When King Alexander III of Macedon died in Babylon in 323BCE at the age of 32, he was master of an Empire that covered two million square miles. A towering historical figure, within around a century of his death he became known as ‘Alexander the Great’.
This lecture looks at how a young man from Macedonia, an area in the north of Greece that was considered barbarous by southern city states such as Athens, managed to achieve so much? How did he have such an enormous impact on the Hellenistic world, including the founding of cities such as Alexandria in Egypt?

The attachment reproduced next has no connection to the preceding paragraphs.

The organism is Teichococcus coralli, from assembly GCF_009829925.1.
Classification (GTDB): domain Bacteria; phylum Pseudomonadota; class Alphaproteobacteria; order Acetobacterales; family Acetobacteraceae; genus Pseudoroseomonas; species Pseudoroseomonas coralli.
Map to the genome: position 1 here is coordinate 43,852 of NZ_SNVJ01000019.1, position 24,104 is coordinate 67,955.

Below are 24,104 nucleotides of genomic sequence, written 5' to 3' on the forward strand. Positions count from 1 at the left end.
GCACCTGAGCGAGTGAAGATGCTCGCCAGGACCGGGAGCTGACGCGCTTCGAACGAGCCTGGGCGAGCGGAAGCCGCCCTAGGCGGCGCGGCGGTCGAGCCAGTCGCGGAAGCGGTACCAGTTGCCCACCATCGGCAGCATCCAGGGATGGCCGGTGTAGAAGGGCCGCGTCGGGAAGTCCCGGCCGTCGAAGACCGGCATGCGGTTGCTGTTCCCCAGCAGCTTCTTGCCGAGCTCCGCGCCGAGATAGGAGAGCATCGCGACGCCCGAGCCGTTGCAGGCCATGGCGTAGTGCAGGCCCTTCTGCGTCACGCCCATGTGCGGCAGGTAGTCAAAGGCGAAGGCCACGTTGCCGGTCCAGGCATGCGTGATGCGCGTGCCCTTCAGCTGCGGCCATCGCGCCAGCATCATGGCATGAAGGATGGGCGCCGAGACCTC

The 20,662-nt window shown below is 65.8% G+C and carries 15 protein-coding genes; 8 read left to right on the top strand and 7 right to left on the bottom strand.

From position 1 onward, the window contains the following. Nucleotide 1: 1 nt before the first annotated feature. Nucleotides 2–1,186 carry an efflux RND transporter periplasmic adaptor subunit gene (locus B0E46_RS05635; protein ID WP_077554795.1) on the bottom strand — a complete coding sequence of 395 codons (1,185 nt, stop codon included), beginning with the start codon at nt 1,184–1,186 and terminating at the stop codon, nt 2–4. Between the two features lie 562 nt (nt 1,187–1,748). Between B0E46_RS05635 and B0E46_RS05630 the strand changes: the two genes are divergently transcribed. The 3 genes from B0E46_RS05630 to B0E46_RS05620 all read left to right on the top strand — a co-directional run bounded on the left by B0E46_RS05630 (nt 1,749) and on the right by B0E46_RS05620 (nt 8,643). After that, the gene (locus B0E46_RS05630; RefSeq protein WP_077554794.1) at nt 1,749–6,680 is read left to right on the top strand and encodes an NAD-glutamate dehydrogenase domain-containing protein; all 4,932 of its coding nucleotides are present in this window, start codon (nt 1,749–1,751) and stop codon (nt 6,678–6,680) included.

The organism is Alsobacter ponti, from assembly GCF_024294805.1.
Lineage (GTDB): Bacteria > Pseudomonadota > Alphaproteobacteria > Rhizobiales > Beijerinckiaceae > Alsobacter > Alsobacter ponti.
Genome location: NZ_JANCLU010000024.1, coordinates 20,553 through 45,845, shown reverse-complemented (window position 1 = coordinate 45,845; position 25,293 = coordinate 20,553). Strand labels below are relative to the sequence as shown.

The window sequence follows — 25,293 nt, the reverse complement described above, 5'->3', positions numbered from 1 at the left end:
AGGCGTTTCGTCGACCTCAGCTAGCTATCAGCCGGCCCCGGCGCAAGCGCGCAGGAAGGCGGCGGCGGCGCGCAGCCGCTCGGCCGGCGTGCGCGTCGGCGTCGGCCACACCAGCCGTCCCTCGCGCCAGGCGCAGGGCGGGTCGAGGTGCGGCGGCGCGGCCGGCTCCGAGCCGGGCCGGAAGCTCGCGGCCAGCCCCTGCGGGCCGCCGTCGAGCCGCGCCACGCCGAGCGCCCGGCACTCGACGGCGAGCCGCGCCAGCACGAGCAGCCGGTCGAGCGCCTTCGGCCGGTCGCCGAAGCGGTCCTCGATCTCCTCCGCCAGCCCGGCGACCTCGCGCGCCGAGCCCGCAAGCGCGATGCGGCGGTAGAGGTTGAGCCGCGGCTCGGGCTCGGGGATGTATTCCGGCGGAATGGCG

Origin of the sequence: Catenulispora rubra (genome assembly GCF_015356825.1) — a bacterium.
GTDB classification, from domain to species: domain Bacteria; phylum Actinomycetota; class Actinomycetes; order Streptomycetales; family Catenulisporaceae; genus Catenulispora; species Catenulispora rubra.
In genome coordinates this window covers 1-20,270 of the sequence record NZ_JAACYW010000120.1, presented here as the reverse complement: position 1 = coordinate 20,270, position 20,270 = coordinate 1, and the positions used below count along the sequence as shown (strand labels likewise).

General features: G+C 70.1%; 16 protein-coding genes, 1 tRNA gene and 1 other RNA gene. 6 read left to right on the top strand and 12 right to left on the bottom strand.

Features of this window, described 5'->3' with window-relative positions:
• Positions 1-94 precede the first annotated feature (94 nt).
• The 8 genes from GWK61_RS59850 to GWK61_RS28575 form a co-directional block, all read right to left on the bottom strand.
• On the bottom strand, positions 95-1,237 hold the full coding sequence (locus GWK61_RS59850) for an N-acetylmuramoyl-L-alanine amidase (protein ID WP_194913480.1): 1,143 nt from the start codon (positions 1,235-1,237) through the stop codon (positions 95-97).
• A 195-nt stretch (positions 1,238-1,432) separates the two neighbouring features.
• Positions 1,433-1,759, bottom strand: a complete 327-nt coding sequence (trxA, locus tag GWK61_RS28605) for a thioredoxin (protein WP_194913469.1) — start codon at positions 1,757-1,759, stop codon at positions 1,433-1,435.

In the series:
Oct. 26: The Life and Times of Alexander the Great
Nov. 2: Alexander the Great in Art